Change Is the One True Constant: Transitions at HHS

Content From: HIV.govPublished: March 21, 20124 min read


Ronald Valdiserri

Introducing the Office of HIV/AIDS and Infectious Disease PolicyAs announced in the Federal Register on Friday, March 16, the office formerly known as the Office of HIV/AIDS Policy will now be known as the Office of HIV/AIDS and Infectious Disease Policy (OHAIDP). OHAIDP, located within the Office of the Assistant Secretary for Health, is responsible for coordinating, integrating, and directing the Department of Health and Human Services' policies, programs, and activities related to HIV/AIDS, viral hepatitis, other infectious diseases of public health significance, and blood safety and availability.

While we remain actively and intensively involved with HIV/AIDS policy, particularly supporting and monitoring the implementation of the National HIV/AIDS Strategy and staffing the Presidential Advisory Council on HIV/AIDS (PACHA), the new name and reconfiguration of our office reflect the expansion of the scope of our responsibilities. This expansion includes supporting and monitoring the Action Plan for the Prevention, Care & Treatment of Viral Hepatitis, which has been part of our portfolio since last May when it was launched.

In addition, as of last Friday, the OHAIDP will provide analytic and administrative support to the Advisory Committee on Blood Safety and Availability (ACBSA). Fortunately for us, the talented HHS staff who support the Advisory Committee are also joining our office, including the Senior Advisor on Blood Safety and Availability. The ACBSA was established in 1997 and provides advice to the Secretary and the Assistant Secretary for Health on a range of policy issues including:

  • definition of public health parameters around safety and availability of the blood and blood products,
  • broad public health, ethical and legal issues related to transfusion and transplantation safety, and
  • the implications for safety and availability of various economic factors affecting product cost and supply.

You can read more about the ACBSA at their website.

In all of this work, we look forward to continuing our close collaborative efforts with colleagues across HHS as well as our public health partners, health professionals, private sector, and community partners..PACHA Staff ChangesAt the same time, we are saying farewell to one colleague and welcoming a new one.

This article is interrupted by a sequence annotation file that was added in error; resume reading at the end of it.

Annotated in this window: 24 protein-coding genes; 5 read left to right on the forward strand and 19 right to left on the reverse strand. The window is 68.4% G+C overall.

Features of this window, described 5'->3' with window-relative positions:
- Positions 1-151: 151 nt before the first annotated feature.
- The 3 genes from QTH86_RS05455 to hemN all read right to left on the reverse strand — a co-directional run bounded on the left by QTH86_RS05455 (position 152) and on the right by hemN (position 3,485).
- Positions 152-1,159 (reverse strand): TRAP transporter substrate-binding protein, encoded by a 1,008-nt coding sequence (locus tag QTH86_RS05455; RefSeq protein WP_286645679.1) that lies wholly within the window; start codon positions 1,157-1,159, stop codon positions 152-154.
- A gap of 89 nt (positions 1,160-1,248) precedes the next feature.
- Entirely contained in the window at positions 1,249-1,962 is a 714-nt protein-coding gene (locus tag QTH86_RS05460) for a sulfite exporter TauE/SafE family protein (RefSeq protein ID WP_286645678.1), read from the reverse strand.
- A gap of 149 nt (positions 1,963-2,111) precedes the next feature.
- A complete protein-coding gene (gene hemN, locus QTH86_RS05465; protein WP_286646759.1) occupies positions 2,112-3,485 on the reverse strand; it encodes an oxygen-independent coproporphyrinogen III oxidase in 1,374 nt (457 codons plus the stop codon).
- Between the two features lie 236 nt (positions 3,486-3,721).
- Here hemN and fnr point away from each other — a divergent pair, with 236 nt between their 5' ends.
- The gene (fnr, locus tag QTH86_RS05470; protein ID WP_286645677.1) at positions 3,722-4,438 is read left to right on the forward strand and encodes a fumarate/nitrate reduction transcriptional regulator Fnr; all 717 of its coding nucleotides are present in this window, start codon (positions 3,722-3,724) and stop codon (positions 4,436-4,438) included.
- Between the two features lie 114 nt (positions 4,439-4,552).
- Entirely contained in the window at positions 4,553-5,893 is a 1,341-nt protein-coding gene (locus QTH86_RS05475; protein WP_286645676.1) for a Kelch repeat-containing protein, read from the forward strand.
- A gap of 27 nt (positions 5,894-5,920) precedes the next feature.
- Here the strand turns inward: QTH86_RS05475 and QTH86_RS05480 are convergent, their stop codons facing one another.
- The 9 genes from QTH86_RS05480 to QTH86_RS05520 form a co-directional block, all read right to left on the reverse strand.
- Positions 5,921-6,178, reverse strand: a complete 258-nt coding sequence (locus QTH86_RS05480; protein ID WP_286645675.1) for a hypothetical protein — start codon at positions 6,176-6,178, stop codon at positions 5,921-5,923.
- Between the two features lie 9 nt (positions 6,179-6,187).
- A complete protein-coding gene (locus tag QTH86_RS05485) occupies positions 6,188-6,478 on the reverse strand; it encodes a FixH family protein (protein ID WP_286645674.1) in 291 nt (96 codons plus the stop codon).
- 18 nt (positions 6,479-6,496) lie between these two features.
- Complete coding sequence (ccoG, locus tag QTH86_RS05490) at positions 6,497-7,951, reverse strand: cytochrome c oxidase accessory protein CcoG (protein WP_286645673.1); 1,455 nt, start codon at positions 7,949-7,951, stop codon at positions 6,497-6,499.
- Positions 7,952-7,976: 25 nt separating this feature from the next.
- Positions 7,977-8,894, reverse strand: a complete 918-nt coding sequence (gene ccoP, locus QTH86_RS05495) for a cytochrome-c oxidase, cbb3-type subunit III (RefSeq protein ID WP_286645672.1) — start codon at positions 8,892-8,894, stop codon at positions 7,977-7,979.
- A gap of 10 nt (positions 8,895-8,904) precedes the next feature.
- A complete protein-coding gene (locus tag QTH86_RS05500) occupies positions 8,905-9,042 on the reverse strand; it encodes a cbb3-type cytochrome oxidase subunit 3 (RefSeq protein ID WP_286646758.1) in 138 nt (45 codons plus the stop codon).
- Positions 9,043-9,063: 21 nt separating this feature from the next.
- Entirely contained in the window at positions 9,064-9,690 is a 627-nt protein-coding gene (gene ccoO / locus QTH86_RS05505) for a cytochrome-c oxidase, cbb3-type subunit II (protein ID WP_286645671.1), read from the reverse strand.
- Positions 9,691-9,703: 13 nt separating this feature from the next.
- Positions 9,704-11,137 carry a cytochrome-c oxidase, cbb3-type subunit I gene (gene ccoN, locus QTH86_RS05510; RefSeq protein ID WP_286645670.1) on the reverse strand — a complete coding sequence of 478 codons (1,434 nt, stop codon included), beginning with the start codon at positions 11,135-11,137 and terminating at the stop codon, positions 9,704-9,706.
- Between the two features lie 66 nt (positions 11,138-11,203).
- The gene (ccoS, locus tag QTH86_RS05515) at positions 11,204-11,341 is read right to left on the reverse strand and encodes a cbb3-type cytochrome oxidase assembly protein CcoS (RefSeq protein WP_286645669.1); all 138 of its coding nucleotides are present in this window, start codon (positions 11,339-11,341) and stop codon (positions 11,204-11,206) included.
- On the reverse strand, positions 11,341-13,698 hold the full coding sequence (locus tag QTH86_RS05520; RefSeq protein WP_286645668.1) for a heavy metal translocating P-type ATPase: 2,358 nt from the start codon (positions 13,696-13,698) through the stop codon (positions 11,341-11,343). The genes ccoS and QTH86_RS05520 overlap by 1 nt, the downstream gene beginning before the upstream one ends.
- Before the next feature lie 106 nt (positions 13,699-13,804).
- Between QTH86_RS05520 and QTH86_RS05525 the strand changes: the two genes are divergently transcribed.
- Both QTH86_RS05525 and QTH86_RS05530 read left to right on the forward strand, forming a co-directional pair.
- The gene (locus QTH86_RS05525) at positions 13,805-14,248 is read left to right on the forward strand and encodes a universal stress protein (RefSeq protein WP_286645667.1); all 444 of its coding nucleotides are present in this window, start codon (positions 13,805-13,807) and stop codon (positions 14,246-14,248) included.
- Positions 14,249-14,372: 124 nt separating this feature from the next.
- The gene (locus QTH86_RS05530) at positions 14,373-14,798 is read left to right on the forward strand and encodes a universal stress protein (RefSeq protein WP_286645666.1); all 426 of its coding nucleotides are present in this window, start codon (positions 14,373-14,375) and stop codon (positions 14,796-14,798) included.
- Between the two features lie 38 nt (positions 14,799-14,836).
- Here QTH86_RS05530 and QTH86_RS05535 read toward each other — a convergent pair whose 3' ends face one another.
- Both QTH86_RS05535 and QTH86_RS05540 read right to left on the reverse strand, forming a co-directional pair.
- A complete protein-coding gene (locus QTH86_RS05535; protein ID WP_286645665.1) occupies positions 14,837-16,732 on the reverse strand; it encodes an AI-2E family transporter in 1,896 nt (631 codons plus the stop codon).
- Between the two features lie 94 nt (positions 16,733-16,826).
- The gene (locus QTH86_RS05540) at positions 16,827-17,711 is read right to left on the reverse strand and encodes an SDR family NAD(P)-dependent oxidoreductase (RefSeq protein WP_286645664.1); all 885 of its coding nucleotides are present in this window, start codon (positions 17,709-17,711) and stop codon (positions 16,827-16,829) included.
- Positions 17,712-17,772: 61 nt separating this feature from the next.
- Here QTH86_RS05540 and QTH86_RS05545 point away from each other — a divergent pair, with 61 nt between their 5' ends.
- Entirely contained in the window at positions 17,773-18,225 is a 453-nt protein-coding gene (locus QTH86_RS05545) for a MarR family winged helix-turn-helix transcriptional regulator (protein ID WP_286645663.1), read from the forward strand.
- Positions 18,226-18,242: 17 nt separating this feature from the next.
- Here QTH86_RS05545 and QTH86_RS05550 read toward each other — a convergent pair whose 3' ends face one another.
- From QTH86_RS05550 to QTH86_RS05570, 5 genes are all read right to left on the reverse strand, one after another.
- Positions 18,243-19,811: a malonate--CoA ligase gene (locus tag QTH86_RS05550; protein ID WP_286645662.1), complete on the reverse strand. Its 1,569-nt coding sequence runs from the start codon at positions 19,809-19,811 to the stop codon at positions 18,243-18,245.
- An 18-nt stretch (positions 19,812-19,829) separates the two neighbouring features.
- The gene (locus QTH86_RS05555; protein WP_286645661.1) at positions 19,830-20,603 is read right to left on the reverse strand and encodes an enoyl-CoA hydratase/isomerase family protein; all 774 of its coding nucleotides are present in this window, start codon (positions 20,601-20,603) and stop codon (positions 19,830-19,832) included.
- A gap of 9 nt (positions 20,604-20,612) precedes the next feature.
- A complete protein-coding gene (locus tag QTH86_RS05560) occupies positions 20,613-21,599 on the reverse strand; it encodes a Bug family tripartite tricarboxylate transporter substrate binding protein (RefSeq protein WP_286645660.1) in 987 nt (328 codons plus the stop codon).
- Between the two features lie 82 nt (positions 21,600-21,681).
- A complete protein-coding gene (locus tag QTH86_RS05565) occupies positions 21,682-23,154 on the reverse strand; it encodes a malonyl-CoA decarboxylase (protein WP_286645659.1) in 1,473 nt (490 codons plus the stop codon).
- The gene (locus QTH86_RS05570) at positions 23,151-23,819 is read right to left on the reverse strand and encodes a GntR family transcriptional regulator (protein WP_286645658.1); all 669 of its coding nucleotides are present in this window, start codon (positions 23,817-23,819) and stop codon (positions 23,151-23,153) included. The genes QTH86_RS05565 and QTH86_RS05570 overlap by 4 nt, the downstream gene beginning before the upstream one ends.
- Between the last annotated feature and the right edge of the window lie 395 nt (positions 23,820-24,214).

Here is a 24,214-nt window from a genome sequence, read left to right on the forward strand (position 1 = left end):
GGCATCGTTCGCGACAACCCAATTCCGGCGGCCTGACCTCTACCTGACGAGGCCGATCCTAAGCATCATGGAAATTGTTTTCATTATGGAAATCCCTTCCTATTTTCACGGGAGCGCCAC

Mr. Christopher Bates, MPA, who has served as the Deputy Director of OHAP and Executive Director of the Presidential Advisory Council on HIV/AIDS (PACHA), begins a detail to PEPFAR this week. I want to take this opportunity to publicly thank my colleague Christopher for his service to HHS and for his commitment to addressing HIV/AIDS. Christopher joined OHAP in the second year of the Clinton Administration, bringing valuable experience and perspective from his prior work leading both the Philadelphia HIV Commission and the Washington, DC, Comprehensive AIDS Resources and CARE Consortium.

During his tenure with OHAP, Christopher led numerous initiatives and served as an important sounding board for colleagues both inside and outside the Federal government. He launched and guided implementation of the Rapid Assessment, Response, and Evaluation (RARE) initiative which supported more than 60 local health departments and community-based organizations in using qualitative and quantitative tools to better understand behavioral drivers behind their local HIV epidemics so as to more effectively position prevention interventions to reduce rates of new infection. Christopher also oversaw the administration of the Secretary’s Minority AIDS Initiative Fund for many years and helped conceptualize and manage both the Leadership Campaign on AIDS and the National HIV Testing Mobilization Campaign. Both of those multi-year initiatives engaged national and local partners serving communities of color and other populations disproportionately impacted by HIV in HIV education and testing activities.

For the past 10 years, Christopher has served in leadership roles at OHAP, including serving as the Executive Director of the Presidential Advisory Council on HIV/AIDS. During his tenure he’s been involved in all of our office’s key activities, including working to develop a new generation of federal employees committed to preventing the spread of HIV/AIDS.

Christopher has been an important and valued advisor during my 20 months here. His breadth of experience will be a great asset to PEPFAR. My colleagues and I wish him all the best as he sets out on this new assignment.

I am pleased to announce that Ms. Kaye Hayes, MPA, has been appointed by the Secretary to serve as the Executive Director of PACHA. Before accepting this appointment, Ms. Hayes served for nine years as a Senior Policy Advisor for the Office on Women’s Health (OWH), also within the Office of the Assistant Secretary for Health. Among her responsibilities at OWH has been the formulation of budget, performance and policy initiatives for the office, as well as management improvement and strategic planning. Prior to joining the OWH staff, Ms. Hayes served as Special Assistant to then-Assistant Secretary for Health and Surgeon General, Dr. David Satcher. In this capacity, Kaye worked on many health policy initiatives and managed the immediate personal staff for Dr. Satcher. Prior to her work with the Assistant Secretary for Health and Surgeon General, Kaye worked as the Extramural Community Liaison for the National Center for HIV, STD, and TB Prevention at the Centers for Disease Control and Prevention (CDC), where she developed and strengthened partnerships with national, state and local organizations, including business, labor, faith community, entertainment and other non-traditional health partnerships.